Mentor-Connect: A Leadership Development and Outreach Initiative for ATE is an initiative of the South Carolina Advanced Technological Education Center of Excellence (SCATE) at Florence-Darlington Technical College (FDTC) designed to actively engage more two-year technical and community colleges in the improvement of technician education. Mentor-Connect works in partnership with the American Association of Community Colleges (AACC) to help STEM faculty teams from participating institutions apply for grant funding from the National Science Foundation Advanced Technological Education Program (NSF ATE). Potential grantees are assisted in developing grant writing skills and leadership skills. Mentoring is used for knowledge transfer. Those with many years of experience with NSF ATE funded projects serve as mentors to those who are new to the program. The project itself is also funded through work supported by the NSF under grant numbers 1501183 & 1840856. 

###

[Leading Photo: Jay Olsen on right]

[cutline]

Jay Olsen, right, listens while H. Scott Halliday makes a point during their panel discussion at the Equity and Inclusion STEM Thought Leaders’ Summit. Olsen, a 2015 Mentor-Connect mentee, is Agribusiness and Agriculture director at Snow College in Ephraim, Utah; Halliday is coordinator of the Digital Technology Center at Navajo Technical University in Crownpoint, New Mexico.

To find out more information contact:
Jay Olsen, Snow College 435-283-7335 or This email address is being protected from spambots. You need JavaScript enabled to view it.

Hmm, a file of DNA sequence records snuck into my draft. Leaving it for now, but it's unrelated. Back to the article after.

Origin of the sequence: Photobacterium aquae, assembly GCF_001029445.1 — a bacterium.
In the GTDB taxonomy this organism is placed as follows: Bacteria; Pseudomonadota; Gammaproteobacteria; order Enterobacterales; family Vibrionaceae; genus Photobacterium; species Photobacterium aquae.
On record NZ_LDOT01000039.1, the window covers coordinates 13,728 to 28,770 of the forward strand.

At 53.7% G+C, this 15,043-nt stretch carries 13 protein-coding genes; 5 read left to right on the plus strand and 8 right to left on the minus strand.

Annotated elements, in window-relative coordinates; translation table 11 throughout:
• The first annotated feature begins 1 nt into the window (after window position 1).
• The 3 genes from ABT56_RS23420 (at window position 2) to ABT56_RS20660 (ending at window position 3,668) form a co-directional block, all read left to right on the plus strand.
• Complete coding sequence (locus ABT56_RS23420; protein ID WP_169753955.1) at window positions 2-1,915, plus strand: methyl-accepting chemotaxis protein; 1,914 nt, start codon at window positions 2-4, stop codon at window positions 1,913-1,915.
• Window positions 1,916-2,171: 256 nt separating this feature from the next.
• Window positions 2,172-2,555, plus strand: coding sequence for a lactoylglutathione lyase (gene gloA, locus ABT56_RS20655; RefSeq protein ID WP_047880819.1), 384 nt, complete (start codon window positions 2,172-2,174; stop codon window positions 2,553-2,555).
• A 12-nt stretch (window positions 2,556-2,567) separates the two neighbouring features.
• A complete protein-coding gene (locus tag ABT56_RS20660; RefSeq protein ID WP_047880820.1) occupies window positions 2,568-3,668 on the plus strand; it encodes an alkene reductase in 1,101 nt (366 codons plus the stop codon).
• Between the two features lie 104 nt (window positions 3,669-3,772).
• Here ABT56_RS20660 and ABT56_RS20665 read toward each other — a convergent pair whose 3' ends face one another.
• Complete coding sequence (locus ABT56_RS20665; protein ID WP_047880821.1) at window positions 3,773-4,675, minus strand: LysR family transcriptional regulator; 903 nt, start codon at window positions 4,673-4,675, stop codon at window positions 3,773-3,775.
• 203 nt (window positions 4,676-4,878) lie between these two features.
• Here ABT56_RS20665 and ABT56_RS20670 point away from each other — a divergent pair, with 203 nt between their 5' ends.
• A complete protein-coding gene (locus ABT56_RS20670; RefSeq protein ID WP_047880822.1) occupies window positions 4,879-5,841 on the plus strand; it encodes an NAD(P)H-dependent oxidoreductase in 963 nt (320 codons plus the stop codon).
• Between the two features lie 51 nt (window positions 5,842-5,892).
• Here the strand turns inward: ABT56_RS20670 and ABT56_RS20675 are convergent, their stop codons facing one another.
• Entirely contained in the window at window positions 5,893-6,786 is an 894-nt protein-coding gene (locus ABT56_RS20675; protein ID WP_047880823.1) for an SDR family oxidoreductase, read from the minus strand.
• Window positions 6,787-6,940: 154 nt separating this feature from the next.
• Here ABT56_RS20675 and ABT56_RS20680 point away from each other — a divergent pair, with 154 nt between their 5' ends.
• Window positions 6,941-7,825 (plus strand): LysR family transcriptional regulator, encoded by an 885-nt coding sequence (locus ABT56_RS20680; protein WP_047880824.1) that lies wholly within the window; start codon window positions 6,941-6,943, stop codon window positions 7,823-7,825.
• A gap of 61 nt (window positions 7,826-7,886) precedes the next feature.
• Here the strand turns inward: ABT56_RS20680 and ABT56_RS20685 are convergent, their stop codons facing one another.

Tynisha Ferguson, SCATE at 843-676-8576 or This email address is being protected from spambots. You need JavaScript enabled to view it.

Lively Discussions at Synergy Session Launch HSI ATE Hub

Lively discussions and expressions of excitement about new resources to address the students’ needs at Hispanic-Serving Institutions (HSIs) filled the room at the Synergy Session on HSI Strategies and Challenges at the 2018 ATE PI Conference.

Washington, D.C. (January, 2019) – Lively discussions and expressions of excitement about new resources to address the students’ needs at Hispanic-Serving Institutions (HSIs) filled the room at the Synergy Session on HSI Strategies and Challenges at the 2018 Advanced Technological Education (ATE) Principal Investigators Conference.

The session to explore opportunities and share promising practices among the HSIs within the ATE program was the first formal convening of the HSI ATE Hub, a recently funded ATE project co-led by Mentor-Connect and Science Foundation Arizona HSI KickStarter. (DUE# 1800678 and DUE# 1800615.)

These initiatives support community and technical colleges in learning about funding opportunities in relevant STEM programs at the National Science Foundation (NSF), and mentor institutional teams (faculty and administrators) in developing their project ideas, crafting a proposal, and submitting to the program of interest. To date, the two programs have collectively served 45 HSIs in nine states, with student enrollments ranging from 400 to 40,000 and Hispanic enrollment percentages ranging from 27% to 97%.